International Conference on Research for Development in Bern

Press release, 8 September 2017

From 5 to 8 September 2017, the University of Bern hosted the 4th International Conference on Research for Development (ICRD 2017). Under the umbrella theme of “Evidence. Engagement. Policies”, some 300 participants from around the world discussed opportunities and challenges of global sustainable development and explored ways of solving sustainability problems. ICRD 2017 was designed to facilitate exchange between research, policy, and practice, with the aim of better integrating scientific knowledge into policymaking processes and supporting implementation of the United Nations 2030 Agenda for Sustainable Development. The Conference was organized by the Swiss Programme for Research on Global Issues for Development (r4d programme) of the Swiss Agency for Development and Cooperation and the Swiss National Science Foundation, together with the University of Bern’s Centre for Development and Environment.

Promoting dialogue between science, policy, society, and business

The 2030 Agenda, which Switzerland was heavily involved in developing, underscores in its Sustainable Development Goal 17 (“revitalize the global partnership for sustainable development”) that the successful implementation of the Agenda is only possible through partnerships between policy, science, civil society, and business. “Researchers have to work together with all affected actors to jointly develop implementation pathways,” said Esther Mwangi, a Kenyan researcher at the Center for International Forestry Research (CIFOR), in her speech at ICRD 2017. Esther Turnhout, Professor of Forest and Nature Conservation Policy at the University of Wageningen, warned that science risks losing touch with the reality it seeks to improve: “Science should not only be more engaged, but also more politically aware.” Research questions should therefore undergo a process of critical reflection and be more focused towards societal needs.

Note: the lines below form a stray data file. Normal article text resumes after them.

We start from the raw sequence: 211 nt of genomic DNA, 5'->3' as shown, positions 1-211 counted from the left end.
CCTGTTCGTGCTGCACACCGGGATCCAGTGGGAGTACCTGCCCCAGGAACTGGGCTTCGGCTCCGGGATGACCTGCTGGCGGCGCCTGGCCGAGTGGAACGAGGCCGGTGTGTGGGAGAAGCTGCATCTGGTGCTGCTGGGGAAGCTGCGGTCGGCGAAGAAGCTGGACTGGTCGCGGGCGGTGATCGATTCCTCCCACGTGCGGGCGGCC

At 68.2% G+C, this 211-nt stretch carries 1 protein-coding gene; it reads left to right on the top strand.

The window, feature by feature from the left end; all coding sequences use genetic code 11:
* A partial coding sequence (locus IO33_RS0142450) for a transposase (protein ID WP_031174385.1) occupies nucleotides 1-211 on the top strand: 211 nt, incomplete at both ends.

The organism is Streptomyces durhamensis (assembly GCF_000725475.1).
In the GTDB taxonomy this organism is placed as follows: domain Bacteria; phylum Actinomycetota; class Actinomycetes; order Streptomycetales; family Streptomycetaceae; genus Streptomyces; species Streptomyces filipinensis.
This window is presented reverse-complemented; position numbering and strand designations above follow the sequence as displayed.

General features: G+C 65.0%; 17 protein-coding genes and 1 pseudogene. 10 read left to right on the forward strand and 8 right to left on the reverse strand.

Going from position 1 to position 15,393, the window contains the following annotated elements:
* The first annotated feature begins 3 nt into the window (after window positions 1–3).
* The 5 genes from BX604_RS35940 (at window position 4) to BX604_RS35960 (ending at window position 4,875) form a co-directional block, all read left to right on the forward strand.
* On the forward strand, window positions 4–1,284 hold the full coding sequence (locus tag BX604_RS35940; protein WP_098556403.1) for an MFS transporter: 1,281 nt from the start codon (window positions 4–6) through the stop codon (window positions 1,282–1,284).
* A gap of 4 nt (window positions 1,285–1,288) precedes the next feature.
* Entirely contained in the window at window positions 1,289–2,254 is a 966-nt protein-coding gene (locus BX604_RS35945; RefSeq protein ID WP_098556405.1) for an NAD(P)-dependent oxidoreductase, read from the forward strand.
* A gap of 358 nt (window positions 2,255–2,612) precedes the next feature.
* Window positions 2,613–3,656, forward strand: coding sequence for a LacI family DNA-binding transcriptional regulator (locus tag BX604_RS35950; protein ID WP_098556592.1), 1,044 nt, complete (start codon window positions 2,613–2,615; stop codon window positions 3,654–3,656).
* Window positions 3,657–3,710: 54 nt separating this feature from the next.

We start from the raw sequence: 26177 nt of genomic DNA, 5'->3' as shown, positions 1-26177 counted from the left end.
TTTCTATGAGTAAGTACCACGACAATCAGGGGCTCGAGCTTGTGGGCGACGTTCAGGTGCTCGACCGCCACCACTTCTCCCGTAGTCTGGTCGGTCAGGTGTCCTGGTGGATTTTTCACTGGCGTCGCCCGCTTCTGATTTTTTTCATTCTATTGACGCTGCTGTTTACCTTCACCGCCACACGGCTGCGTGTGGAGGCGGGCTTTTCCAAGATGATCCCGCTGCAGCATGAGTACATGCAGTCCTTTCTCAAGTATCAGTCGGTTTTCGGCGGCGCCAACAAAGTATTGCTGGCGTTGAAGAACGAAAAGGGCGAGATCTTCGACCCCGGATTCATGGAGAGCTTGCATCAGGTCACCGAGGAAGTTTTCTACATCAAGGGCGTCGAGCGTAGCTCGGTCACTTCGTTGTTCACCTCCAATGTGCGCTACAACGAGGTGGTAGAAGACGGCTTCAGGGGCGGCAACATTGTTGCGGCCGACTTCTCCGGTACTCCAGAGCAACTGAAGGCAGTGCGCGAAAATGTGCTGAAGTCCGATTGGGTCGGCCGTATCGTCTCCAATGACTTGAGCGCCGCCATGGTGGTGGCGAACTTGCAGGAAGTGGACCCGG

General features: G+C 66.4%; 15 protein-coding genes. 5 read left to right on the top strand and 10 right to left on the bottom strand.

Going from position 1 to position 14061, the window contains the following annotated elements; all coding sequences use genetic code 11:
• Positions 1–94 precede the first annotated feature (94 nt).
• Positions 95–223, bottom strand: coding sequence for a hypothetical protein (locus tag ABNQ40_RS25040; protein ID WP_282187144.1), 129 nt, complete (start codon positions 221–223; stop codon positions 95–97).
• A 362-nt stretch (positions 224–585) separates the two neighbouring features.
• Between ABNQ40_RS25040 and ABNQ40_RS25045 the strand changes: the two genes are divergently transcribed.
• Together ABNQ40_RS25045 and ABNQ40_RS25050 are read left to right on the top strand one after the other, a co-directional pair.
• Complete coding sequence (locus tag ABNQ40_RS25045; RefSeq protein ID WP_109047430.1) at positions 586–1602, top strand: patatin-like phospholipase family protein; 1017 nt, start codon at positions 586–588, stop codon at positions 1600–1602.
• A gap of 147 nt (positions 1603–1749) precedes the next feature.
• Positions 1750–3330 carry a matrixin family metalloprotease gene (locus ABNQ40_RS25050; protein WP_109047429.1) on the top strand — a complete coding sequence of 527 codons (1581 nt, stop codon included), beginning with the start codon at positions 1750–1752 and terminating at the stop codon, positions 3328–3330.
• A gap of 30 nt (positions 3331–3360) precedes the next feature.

Mobilizing financial means

Successful implementation of the 17 Sustainable Development Goals requires comprehensive and continuous funding. The means provided by official development assistance are not enough to reach the CHF 5 to 7 billion needed annually to implement the 2030 Agenda. “A stronger involvement of the private sector and the promotion of joint private and public financing models is essential,” emphasized Michael Gerber, Ambassador and Special Envoy for Global Sustainable Development at the Federal Department of Foreign Affairs. Dina Pomeranz, Assistant Professor of Economics at the University of Zurich, added that many developing countries had made great progress on taxation issues. She observed that many countries had successfully increased revenues from taxation and were clamping down on evasion, thereby increasing their resources to finance development efforts.

Building research partnerships across borders

The 2030 Agenda must now be defined and implemented at the country level. Dealing with the complex challenges that arise in the implementation of the Agenda requires new ways of thinking and working. Science can make a great contribution to developing them. “Investing in long-term research partnerships with developing countries is essential to providing knowledge for negotiation, learning, and decision-making processes,” says Thomas Breu, conference organizer and Director of the Centre for Development and Environment at the University of Bern. “The UK, for example, has recognized this, and is investing about CHF 2 billion over the next five years in research capacity on global challenges. In Switzerland, research for sustainable development should be strengthened in the next Federal Dispatch on Education, Research, and Innovation, as well as the Dispatch on International Cooperation.”

Contact: Thomas Breu, Director, Centre for Development and Environment, University of Bern, Tel: +41 31 631 30 58,

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